Covid and origin, Clementi: “It doesn’t come from animals”

Covid and the origin of the pandemic. For Massimo Clementi, director of the Laboratory of microbiology and virology of the San Raffaele hospital in Milan, the virus did not come to humans from animals. “Something happened that shouldn’t have happened and it didn’t happen because a virus, like Sars in 2003, passed through the Chinese food market and infected humans through various animals,” he told the microphones of ‘The entrepreneur and the others’ on Cusano Italia Tv. “The Sars-CoV-2 – explains Clementi – has an enormous diffusivity, but a relatively low mortality and this has generated doubts and perplexities”.

Vaccine immunity

“If you are immunized with both doses of” Covid vaccine, “you have a low chance of getting infected; if you only took one dose, you have too low an antibody level“Clementi says speaking of the new cases of contagion in the United Kingdom, linked to the Indian variant of Sars-CoV-2.

“I was favorably surprised – he says – by the fact that in Great Britain, despite starting late, with an epidemic that at Christmas had reached very high levels in that country, using the single dose strategy AstraZeneca everyone managed to have a global protection that has stopped the epidemic. So – he repeats – chapeau to Johnson and to this strategy that also went against some dictates of a scientific nature. for example the Indian variant which is particularly ready to infect even people with antibodies, especially those who do not have high immunity “.

Third dose

If the third dose of the anti-Covid vaccine “will be necessary, we will have to decide in September-October, because at that moment we will have an overall assessment of the current situation: how many subjects will be vaccinated, how many will have achieved full immunity and also what the pharmaceutical industry will tell us “.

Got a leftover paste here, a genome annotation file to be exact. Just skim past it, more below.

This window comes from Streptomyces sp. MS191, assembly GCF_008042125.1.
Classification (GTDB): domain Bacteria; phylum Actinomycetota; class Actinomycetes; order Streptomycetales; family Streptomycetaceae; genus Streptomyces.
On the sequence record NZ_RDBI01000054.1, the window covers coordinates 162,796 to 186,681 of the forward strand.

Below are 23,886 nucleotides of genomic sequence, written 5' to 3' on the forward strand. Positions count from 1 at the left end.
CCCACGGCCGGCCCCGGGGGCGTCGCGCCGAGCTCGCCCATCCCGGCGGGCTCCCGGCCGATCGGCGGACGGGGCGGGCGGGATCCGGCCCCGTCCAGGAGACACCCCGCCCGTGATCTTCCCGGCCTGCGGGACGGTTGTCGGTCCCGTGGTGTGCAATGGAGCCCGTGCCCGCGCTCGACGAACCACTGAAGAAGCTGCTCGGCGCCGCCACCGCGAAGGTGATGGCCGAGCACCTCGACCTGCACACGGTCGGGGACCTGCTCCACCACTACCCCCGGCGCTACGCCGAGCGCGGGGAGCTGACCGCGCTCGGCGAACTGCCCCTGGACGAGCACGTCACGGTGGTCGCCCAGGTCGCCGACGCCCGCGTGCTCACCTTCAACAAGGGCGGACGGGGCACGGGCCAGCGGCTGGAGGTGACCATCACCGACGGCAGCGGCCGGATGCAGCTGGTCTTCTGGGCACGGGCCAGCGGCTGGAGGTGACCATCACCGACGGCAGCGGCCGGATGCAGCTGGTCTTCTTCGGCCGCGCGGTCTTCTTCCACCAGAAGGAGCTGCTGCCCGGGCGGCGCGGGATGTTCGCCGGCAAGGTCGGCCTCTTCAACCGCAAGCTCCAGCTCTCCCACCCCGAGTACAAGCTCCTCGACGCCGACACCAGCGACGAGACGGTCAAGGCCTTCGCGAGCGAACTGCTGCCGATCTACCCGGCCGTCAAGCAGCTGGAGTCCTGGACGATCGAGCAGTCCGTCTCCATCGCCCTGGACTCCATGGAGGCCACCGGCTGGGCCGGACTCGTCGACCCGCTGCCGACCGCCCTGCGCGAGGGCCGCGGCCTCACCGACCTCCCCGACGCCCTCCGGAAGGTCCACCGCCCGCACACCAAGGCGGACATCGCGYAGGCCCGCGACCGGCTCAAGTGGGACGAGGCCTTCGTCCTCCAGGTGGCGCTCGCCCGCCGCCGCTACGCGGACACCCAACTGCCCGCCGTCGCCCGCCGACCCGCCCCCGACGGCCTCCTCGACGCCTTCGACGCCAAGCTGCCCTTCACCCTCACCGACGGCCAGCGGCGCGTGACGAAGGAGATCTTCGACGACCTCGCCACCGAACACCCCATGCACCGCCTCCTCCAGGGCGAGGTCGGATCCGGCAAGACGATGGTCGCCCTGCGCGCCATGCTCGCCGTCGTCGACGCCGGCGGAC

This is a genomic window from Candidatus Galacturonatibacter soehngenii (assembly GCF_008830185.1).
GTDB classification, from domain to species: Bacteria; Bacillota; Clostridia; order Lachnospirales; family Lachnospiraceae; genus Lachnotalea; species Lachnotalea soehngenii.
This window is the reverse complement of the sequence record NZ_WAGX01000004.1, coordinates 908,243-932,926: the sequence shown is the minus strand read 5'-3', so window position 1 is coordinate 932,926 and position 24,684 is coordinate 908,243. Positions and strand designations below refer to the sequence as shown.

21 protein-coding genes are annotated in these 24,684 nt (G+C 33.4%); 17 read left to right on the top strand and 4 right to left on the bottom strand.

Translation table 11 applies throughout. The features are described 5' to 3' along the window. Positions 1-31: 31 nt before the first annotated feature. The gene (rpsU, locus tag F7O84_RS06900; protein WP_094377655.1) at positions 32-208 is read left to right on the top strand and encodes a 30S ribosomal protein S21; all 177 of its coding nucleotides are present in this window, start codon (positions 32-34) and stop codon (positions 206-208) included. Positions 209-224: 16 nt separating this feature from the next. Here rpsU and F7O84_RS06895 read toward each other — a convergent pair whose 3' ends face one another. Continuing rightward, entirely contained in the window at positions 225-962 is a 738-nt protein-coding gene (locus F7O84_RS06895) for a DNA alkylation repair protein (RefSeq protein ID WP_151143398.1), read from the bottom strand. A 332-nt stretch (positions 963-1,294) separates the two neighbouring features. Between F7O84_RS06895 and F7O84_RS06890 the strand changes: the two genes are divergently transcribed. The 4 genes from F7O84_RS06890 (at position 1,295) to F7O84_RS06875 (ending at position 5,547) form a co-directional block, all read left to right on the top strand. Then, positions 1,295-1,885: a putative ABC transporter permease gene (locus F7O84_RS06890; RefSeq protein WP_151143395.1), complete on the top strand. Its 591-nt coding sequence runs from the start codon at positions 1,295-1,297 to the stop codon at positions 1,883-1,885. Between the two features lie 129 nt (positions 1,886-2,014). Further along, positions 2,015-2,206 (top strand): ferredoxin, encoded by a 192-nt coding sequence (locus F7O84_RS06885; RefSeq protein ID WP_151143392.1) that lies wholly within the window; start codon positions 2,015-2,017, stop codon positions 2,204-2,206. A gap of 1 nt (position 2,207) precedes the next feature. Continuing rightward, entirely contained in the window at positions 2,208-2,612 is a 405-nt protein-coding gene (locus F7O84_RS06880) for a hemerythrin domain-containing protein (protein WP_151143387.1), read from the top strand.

“These vaccines – he underlines – can be modified in a tailor-made way with respect to the virus that circulates, this is the great advantage that the messenger RNA technology has given us. This will radically change our way of approaching infectious diseases”.

Experts on TV

“With this pandemic they have arrived on television by ‘virologists-non-virologists’ who have taken over the scene, but they are people more used to cabaret than to science“.” These people – he says – have represented, especially in the media, a destructive element towards the scientific discipline. We – he warns – must prepare real virologists for tomorrow, people who work at the interface between the animal, human and natural world, because epidemics of this type are born there “.


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